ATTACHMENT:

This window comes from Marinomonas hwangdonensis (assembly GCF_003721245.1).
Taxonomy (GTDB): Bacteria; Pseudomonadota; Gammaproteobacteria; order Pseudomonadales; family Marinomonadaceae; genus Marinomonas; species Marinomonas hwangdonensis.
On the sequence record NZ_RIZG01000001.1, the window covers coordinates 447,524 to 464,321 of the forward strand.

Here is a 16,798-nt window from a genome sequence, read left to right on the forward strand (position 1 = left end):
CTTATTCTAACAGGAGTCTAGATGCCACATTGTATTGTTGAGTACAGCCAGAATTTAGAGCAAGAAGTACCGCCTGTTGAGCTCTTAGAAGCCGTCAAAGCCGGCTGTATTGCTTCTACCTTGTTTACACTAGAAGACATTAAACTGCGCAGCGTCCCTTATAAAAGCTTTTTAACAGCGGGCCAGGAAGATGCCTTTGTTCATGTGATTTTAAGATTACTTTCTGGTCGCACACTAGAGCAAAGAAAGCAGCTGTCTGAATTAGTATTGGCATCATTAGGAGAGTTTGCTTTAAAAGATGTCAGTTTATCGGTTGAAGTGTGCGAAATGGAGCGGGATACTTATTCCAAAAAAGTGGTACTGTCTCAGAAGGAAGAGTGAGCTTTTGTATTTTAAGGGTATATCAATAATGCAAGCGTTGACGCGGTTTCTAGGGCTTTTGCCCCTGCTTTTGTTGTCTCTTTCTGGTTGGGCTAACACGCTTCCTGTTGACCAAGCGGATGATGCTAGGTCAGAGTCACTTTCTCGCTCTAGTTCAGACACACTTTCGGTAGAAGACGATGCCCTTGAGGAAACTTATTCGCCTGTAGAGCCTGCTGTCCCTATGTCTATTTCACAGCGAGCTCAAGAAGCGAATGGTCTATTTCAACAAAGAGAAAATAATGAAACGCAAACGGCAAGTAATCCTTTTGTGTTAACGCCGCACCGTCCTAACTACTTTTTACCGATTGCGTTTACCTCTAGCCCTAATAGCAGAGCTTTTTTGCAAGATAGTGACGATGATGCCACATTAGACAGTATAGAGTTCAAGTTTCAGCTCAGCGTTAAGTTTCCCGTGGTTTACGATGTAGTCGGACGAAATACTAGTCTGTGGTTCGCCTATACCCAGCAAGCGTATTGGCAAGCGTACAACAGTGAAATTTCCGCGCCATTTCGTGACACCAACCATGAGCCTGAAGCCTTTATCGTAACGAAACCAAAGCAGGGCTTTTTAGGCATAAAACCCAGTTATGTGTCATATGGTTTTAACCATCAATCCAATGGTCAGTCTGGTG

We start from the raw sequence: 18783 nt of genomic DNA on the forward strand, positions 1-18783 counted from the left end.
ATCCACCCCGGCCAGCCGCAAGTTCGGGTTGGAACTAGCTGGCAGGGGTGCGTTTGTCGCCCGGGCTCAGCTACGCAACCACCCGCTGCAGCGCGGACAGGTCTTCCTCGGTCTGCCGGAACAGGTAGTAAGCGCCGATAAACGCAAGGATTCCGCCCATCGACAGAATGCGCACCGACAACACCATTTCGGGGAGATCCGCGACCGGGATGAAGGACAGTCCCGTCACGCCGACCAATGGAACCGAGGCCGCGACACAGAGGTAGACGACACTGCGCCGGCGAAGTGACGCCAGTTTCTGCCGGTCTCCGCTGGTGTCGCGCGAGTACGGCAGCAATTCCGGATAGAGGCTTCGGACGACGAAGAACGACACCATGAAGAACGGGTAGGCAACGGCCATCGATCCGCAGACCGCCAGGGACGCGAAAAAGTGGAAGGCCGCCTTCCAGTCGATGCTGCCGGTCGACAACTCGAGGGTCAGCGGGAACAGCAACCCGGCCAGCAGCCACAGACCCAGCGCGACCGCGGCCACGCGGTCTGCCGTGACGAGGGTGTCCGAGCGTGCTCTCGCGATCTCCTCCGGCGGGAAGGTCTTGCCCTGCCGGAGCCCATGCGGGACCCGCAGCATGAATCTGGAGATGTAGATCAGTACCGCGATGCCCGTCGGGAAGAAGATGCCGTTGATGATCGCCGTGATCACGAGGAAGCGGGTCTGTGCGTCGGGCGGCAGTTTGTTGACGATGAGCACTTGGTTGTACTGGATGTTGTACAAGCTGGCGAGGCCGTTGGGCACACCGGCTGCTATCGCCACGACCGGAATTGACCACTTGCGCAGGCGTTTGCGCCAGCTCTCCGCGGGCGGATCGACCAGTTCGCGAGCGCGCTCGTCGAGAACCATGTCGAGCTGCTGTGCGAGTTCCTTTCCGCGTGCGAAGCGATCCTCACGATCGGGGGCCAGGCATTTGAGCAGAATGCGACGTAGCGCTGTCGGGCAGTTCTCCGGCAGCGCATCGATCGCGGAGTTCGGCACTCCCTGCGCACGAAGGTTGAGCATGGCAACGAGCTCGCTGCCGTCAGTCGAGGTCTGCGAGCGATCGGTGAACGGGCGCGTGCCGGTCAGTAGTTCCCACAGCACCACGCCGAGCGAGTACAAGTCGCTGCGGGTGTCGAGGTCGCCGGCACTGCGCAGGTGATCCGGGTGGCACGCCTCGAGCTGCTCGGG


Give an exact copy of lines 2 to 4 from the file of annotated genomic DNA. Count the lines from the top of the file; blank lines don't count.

Taxonomy (GTDB): Bacteria; Pseudomonadota; Gammaproteobacteria; order Pseudomonadales; family Marinomonadaceae; genus Marinomonas; species Marinomonas hwangdonensis.
On the sequence record NZ_RIZG01000001.1, the window covers coordinates 447,524 to 464,321 of the forward strand.

Here is a 16,798-nt window from a genome sequence, read left to right on the forward strand (position 1 = left end):